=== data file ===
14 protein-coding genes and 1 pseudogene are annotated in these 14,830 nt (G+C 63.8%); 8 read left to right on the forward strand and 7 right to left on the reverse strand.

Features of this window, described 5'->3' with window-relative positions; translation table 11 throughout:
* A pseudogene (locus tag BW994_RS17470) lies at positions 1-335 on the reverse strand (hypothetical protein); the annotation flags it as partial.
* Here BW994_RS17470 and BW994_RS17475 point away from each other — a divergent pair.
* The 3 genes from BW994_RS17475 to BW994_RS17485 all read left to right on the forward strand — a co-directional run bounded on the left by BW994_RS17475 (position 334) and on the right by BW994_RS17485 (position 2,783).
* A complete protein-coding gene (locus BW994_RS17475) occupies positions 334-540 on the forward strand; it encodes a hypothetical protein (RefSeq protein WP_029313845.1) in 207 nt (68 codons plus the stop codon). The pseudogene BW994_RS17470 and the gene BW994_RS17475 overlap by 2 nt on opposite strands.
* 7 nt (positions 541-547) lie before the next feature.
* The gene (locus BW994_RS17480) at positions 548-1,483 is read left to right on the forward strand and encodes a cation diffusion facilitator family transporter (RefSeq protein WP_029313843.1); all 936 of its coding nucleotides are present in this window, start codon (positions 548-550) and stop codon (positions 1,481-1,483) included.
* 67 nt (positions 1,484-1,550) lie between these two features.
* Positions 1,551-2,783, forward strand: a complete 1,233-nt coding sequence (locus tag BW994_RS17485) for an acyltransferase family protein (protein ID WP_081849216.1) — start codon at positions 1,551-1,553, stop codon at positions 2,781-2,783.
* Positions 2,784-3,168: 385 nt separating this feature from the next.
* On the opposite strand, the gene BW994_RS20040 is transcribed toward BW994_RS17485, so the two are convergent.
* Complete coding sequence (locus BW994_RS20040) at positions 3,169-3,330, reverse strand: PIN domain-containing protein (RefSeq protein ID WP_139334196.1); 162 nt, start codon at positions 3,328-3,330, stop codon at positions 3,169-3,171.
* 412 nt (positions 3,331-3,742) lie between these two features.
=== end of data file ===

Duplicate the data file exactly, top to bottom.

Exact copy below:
14 protein-coding genes and 1 pseudogene are annotated in these 14,830 nt (G+C 63.8%); 8 read left to right on the forward strand and 7 right to left on the reverse strand.

Features of this window, described 5'->3' with window-relative positions; translation table 11 throughout:
* A pseudogene (locus tag BW994_RS17470) lies at positions 1-335 on the reverse strand (hypothetical protein); the annotation flags it as partial.
* Here BW994_RS17470 and BW994_RS17475 point away from each other — a divergent pair.
* The 3 genes from BW994_RS17475 to BW994_RS17485 all read left to right on the forward strand — a co-directional run bounded on the left by BW994_RS17475 (position 334) and on the right by BW994_RS17485 (position 2,783).
* A complete protein-coding gene (locus BW994_RS17475) occupies positions 334-540 on the forward strand; it encodes a hypothetical protein (RefSeq protein WP_029313845.1) in 207 nt (68 codons plus the stop codon). The pseudogene BW994_RS17470 and the gene BW994_RS17475 overlap by 2 nt on opposite strands.
* 7 nt (positions 541-547) lie before the next feature.
* The gene (locus BW994_RS17480) at positions 548-1,483 is read left to right on the forward strand and encodes a cation diffusion facilitator family transporter (RefSeq protein WP_029313843.1); all 936 of its coding nucleotides are present in this window, start codon (positions 548-550) and stop codon (positions 1,481-1,483) included.
* 67 nt (positions 1,484-1,550) lie between these two features.
* Positions 1,551-2,783, forward strand: a complete 1,233-nt coding sequence (locus tag BW994_RS17485) for an acyltransferase family protein (protein ID WP_081849216.1) — start codon at positions 1,551-1,553, stop codon at positions 2,781-2,783.
* Positions 2,784-3,168: 385 nt separating this feature from the next.
* On the opposite strand, the gene BW994_RS20040 is transcribed toward BW994_RS17485, so the two are convergent.
* Complete coding sequence (locus BW994_RS20040) at positions 3,169-3,330, reverse strand: PIN domain-containing protein (RefSeq protein ID WP_139334196.1); 162 nt, start codon at positions 3,328-3,330, stop codon at positions 3,169-3,171.
* 412 nt (positions 3,331-3,742) lie between these two features.